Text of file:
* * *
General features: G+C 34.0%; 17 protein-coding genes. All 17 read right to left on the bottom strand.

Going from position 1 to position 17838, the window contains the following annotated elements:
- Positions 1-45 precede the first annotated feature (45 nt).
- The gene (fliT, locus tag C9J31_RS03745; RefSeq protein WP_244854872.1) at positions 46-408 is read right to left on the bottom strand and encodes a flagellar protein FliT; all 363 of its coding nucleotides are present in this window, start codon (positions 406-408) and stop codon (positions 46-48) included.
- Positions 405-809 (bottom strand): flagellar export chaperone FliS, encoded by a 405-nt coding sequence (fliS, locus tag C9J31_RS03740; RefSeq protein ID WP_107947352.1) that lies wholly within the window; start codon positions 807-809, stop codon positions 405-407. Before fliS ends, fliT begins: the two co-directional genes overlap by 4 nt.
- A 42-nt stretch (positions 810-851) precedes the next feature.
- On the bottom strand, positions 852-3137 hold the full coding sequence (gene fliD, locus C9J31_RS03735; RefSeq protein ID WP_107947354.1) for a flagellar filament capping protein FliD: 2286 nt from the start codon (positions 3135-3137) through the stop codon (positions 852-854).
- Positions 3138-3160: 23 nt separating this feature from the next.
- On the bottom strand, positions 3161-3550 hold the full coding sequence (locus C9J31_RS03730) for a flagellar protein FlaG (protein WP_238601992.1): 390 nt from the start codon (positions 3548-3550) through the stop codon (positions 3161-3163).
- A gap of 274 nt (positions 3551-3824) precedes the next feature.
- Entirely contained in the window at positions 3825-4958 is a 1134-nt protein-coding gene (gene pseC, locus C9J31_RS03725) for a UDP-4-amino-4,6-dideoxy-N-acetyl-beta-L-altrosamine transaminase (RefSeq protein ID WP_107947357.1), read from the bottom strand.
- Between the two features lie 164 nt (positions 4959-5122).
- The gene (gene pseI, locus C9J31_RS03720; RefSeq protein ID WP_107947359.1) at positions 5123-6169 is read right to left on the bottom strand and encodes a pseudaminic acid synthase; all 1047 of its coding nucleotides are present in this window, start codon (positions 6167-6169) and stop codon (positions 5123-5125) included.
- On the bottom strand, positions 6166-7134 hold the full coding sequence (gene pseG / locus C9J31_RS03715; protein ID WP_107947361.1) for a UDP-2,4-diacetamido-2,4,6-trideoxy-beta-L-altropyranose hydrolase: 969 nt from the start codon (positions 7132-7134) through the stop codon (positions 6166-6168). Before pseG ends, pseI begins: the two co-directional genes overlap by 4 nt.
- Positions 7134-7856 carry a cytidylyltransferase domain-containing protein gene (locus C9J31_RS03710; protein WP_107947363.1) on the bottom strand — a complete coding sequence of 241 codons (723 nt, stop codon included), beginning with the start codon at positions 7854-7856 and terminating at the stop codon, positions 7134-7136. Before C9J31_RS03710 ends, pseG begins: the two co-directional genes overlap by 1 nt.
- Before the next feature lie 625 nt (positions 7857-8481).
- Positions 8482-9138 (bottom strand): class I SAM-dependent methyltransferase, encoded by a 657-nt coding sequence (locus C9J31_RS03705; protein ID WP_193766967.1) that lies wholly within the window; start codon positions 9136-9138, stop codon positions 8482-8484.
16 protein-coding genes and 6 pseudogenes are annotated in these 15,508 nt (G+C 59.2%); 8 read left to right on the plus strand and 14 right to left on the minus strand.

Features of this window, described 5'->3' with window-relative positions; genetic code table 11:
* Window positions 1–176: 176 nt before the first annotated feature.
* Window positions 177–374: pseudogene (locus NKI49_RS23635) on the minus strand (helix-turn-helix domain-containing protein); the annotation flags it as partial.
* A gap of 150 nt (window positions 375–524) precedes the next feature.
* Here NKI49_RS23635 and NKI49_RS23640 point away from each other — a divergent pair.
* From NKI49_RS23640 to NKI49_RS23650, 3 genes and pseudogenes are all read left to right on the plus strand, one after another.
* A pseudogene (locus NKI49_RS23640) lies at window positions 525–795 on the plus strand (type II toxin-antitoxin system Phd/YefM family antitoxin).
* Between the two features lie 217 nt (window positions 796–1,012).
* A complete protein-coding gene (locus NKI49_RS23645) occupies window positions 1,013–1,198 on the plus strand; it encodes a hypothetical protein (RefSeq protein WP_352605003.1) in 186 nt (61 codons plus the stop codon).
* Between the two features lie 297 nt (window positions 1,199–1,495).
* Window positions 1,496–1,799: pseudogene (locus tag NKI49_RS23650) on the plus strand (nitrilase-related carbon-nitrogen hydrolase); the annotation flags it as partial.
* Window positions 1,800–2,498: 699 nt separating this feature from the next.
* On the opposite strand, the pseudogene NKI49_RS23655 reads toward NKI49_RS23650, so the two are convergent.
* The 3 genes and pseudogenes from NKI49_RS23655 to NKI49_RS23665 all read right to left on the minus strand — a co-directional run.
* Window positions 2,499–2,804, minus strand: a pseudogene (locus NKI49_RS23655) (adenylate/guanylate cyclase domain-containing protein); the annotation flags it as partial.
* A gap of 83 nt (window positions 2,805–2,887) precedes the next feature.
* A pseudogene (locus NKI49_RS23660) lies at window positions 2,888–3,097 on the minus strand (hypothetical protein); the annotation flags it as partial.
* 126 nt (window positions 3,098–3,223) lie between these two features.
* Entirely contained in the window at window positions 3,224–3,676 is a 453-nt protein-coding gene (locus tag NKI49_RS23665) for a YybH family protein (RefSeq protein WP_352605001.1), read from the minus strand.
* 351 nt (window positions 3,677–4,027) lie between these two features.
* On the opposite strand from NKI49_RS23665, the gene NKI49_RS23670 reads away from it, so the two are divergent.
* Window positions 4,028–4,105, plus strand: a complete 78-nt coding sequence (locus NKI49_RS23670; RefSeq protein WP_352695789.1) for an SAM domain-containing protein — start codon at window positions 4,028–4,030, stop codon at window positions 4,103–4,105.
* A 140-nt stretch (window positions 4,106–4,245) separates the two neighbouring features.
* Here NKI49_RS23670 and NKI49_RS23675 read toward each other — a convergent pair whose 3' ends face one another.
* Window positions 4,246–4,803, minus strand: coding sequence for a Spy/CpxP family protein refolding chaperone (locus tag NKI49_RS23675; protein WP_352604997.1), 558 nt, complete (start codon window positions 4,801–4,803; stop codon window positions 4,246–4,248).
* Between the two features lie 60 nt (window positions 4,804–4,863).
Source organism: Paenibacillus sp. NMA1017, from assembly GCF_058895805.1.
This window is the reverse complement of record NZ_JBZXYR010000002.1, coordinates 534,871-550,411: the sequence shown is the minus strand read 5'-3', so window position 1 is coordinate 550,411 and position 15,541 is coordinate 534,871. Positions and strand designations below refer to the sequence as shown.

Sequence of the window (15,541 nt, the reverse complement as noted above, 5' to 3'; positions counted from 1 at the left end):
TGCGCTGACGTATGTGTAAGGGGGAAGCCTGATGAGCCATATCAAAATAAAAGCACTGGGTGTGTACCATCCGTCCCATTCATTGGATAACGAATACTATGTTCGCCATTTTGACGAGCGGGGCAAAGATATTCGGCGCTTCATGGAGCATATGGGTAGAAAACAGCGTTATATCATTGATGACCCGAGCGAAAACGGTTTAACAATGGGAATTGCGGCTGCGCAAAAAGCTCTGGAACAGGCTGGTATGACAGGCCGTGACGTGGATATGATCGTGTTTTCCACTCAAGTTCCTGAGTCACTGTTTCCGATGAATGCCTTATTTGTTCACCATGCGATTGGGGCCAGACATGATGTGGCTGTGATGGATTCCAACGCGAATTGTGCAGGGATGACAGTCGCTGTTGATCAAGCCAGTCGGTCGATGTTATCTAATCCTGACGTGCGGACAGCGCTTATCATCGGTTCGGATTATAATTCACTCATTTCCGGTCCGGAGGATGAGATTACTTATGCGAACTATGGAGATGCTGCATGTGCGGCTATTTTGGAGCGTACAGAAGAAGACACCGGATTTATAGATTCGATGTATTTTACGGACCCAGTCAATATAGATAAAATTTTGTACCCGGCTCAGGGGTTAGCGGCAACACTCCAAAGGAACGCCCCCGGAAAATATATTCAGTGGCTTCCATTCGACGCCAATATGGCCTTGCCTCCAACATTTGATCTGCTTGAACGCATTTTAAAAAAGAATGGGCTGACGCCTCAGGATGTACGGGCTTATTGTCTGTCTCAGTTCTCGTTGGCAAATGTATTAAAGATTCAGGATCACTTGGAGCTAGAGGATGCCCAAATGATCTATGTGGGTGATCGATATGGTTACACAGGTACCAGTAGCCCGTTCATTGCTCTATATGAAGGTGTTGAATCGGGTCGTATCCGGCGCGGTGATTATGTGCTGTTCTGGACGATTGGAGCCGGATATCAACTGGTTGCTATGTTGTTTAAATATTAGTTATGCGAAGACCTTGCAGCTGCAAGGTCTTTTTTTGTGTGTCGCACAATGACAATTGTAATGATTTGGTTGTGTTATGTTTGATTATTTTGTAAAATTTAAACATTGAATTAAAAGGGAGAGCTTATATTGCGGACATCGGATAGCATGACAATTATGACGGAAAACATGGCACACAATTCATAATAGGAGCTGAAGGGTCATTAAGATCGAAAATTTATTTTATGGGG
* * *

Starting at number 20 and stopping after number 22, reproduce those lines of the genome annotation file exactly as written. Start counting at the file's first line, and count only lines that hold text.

* Window positions 1–176: 176 nt before the first annotated feature.
* Window positions 177–374: pseudogene (locus NKI49_RS23635) on the minus strand (helix-turn-helix domain-containing protein); the annotation flags it as partial.
* A gap of 150 nt (window positions 375–524) precedes the next feature.